emDOCs Podcast – Episode 16: High-Risk Airway Management Part 2

Today on the emDocs cast we cover managing the high risk airway with Skyler Lentz, MD and Brit Long, MD. Part 2 covers obstructive lung disease, right heart disease, and hypoxemia.

High-Risk Airway Management Part 2

– Successful airway management is a critical skill in emergency medicine. Most emergent and unplanned intubations in the ED are managed using RSI, with success rates as high as 99%, but there are some situations that can be challenging.

– The incidence of peri-intubation cardiac arrest is as high as 1 in 25 emergency airways.  Post-intubation hypotension is more common, occurring in as many as 25% of emergency intubations and is associated with increased mortality.

– Many of the pre-intubation risks for decompensation can be recognized and prevented with proper preparation and evaluation.

– Part 1 covered metabolic acidosis and shock/hypotension. Today we cover obstructive lung disease, right heart disease, and hypoxemia.

Obstructive Lung Disease

  • Pitfall #1: Failure to aggressively treat with NIPPV prior to intubation.
  • Pearl #1: Trial and titrate NIPPV, along with aggressive medical management, in an attempt to avoid intubation in those with obstructive lung disease.
  •  Pitfall #2: Not anticipating the hemodynamic risk of a high intrathoracic pressure and decreased venous return.
  • Pearl #2: Ketamine may have bronchodilatory effects and is an ideal induction agent in obstructive lung disease.
  • Pitfall #3: Inappropriate post intubation mechanical ventilation settings leading to breath stacking.
  • Pearl #3: Use an initial ventilator strategy as shown in Table 3 and tolerate a respiratory acidosis with a pH of > 7.20.
  • Pearl #4: Assess for air trapping on the ventilator. Air trapping from a high respiratory rate can lead to hemodynamic collapse; a patient with a high spontaneous respiratory rate may require deep sedation with or without neuromuscular blockade. The plateau pressure should be assessed and maintained at < 30 cm H2O.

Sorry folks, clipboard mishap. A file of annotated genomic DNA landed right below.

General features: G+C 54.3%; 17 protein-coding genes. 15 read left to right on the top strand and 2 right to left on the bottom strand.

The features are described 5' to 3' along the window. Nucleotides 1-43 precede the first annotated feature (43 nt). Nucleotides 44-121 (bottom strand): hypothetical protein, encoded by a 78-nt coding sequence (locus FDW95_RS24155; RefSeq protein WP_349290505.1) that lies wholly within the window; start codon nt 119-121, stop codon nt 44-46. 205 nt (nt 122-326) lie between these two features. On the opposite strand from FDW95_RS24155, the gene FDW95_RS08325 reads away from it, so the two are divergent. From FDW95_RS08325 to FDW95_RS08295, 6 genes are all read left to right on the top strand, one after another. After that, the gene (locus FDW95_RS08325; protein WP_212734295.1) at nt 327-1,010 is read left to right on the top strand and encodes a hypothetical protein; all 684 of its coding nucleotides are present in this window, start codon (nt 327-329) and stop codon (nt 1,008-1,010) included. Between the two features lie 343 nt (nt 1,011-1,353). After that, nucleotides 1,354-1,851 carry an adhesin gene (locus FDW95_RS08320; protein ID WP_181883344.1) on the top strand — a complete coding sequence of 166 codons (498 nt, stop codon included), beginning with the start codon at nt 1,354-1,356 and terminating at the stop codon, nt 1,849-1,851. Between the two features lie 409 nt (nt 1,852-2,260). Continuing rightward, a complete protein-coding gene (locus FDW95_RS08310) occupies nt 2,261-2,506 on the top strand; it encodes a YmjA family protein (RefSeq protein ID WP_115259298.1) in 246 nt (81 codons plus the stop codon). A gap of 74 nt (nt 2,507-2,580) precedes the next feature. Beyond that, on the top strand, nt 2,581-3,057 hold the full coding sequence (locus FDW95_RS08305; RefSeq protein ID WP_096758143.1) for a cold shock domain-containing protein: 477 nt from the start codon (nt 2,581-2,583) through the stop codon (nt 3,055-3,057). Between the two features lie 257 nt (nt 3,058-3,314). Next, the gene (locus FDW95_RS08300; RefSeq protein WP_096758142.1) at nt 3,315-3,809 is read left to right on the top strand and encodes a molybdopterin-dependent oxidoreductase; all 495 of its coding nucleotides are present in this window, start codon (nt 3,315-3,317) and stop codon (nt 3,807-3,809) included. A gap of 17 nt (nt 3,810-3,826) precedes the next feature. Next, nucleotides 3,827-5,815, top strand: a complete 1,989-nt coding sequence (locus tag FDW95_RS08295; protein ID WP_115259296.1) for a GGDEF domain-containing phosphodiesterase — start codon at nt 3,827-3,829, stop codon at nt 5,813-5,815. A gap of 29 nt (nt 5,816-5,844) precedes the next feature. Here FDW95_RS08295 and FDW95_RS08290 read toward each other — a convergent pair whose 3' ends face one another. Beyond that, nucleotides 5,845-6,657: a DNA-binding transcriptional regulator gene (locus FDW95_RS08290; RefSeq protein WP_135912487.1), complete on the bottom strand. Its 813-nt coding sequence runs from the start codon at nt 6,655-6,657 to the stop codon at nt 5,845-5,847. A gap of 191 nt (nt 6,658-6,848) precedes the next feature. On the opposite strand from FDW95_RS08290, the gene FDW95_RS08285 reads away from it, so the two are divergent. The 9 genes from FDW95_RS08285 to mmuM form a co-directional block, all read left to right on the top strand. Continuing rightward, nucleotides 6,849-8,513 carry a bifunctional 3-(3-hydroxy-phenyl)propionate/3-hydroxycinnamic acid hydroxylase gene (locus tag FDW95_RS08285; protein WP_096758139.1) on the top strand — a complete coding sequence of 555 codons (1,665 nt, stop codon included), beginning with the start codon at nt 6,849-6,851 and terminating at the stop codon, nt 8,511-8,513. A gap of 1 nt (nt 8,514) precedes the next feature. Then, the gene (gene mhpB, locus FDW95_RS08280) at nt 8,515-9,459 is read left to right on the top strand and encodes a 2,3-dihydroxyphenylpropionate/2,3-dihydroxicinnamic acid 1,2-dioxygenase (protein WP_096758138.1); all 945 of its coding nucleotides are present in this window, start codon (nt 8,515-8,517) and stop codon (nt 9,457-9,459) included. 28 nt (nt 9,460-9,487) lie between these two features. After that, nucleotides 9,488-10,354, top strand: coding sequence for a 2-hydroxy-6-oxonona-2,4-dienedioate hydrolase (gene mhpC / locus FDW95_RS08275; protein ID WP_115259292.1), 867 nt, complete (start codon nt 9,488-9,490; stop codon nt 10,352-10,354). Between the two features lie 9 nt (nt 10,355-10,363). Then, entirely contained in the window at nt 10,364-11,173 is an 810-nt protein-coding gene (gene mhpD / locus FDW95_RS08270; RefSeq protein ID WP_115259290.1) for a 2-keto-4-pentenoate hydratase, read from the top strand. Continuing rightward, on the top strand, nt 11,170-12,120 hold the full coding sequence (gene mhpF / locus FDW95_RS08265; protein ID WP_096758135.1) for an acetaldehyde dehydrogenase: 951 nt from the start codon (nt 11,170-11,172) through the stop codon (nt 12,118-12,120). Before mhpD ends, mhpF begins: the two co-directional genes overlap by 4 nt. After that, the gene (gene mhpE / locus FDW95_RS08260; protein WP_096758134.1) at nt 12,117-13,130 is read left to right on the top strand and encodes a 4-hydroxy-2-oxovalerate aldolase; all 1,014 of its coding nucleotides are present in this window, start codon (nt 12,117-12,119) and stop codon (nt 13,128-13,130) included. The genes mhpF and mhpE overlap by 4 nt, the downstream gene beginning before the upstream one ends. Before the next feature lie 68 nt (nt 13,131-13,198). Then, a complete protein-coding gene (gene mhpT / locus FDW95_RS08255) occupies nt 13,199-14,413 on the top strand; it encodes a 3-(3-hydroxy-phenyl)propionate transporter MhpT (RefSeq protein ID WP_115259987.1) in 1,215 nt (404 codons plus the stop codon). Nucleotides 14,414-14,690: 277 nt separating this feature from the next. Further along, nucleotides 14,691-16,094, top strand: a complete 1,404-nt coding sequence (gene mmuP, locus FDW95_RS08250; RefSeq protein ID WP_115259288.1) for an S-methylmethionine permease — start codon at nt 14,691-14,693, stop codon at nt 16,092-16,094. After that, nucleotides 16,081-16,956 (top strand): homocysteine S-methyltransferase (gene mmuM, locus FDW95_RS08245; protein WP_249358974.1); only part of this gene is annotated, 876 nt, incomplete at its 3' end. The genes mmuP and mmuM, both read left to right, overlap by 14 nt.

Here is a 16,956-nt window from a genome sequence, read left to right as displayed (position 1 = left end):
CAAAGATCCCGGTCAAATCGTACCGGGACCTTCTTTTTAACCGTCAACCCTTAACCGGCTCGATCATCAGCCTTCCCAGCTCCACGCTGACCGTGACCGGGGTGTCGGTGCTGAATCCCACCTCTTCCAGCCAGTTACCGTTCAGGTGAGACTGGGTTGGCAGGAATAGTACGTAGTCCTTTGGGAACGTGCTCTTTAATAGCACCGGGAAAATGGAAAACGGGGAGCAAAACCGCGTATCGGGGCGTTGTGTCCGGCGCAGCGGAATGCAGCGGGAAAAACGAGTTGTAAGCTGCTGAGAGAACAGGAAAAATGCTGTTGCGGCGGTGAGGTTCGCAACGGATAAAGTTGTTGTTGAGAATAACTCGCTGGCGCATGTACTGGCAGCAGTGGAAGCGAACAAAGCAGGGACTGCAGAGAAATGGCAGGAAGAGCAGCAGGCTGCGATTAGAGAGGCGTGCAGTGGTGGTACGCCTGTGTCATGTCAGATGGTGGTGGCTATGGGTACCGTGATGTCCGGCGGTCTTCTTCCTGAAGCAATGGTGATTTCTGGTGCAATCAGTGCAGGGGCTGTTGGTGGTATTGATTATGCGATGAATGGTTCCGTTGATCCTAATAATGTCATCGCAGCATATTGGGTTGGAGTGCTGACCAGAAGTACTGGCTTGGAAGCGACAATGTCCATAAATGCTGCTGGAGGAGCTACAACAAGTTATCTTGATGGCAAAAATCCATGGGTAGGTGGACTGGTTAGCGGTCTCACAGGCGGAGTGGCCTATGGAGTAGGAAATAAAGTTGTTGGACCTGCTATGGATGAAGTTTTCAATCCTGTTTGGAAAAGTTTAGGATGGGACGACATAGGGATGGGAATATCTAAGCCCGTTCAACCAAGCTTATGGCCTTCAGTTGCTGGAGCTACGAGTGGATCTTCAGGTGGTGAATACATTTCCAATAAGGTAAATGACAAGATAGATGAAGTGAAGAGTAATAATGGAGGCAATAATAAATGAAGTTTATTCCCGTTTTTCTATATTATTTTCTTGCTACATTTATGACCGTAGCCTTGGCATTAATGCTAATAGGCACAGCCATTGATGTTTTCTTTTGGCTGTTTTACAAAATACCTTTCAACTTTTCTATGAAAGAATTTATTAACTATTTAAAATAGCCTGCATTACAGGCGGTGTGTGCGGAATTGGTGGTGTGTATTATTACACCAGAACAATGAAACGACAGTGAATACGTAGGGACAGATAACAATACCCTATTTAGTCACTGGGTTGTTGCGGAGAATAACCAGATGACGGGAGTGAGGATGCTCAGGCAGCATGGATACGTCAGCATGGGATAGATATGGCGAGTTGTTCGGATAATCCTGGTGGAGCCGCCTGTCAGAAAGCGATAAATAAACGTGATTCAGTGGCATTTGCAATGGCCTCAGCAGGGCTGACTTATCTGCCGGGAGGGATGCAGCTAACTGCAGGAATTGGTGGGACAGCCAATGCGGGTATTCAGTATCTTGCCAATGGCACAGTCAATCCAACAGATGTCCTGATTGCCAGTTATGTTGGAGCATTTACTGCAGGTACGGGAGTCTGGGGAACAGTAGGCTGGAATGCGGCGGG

Right Heart Disease 

Pulmonary Hypertension, Right Heart Failure, and Pulmonary Embolism

  • Pitfall #1: Failure to identify a patient with pulmonary hypertension or right heart failure.
  • Pearl #1: Identify those with RV failure and pulmonary hypertension using history, physical examination, and prior echocardiogram or point of care ultrasound to anticipate their complex physiology.
  • Pitfall #2: Not anticipating and preparing for the hemodynamic challenges of pulmonary hypertension, right heart failure, and pulmonary embolism.
  • Pearl #2: Avoid and manage precipitants of increased PVR including hypoxia, hypercapnia, and acidosis.
  • Pitfall #3: Not treating hypotension, leading to an under perfused and ischemic right ventricle.
  • Pearl #3: Aggressively treat systemic hypotension with norepinephrine or cautious 250-500 mL boluses only if the history suggests hypovolemia and use hemodynamically neutral induction agents. The combination of a high PA pressure and low systemic blood pressure leads to RV ischemia and risk of irreversible hemodynamic collapse.
  • Pitfall #4: Inappropriate mechanical ventilation settings leading to high intrathoracic pressure post intubation.
  • Pearl #4: The mechanical ventilation strategy in those with RV failure and pulmonary hypertension includes normalizing PaCO2, pH, and PaO2 with a low-pressure strategy using low PEEP (i.e. 5 cm H2O) and a low tidal volume.
  • Pitfall #5: Failure to treat a pulmonary embolism prior to induction and mechanical ventilation.
  • Pearl #5: In the patient with acute RV failure from PE, treatment with thrombolysis in the unstable patient prior to intubation is recommended.
  • Pearl #6: Consider transfer to a specialty center for the intubated patient with known RV failure and/or pulmonary hypertension.

Severe Hypoxemia

  • Pitfall #1: Failure to adequately preoxygenate prior to intubation.
  • Pearl #1: Pre-intubation hypoxemia and lack of preoxygenation are predictors of adverse events.
  • Pitfall #2: Not using NIPPV or appropriate positioning during preoxygenation.
  • Pearl #2: Preoxygenate using NIPPV in a head-elevated position if the patient’s clinical condition allows and utilize apneic oxygenation with HFNC.
  • Pitfall #3: Failure to use proper protective equipment in those with suspected respiratory infections.
  • Pearl #3: Use airborne precautions when intubating and preoxygenating a patient with a highly contagious illness such as COVID-19.

For more on difficult airways, see these great posts:

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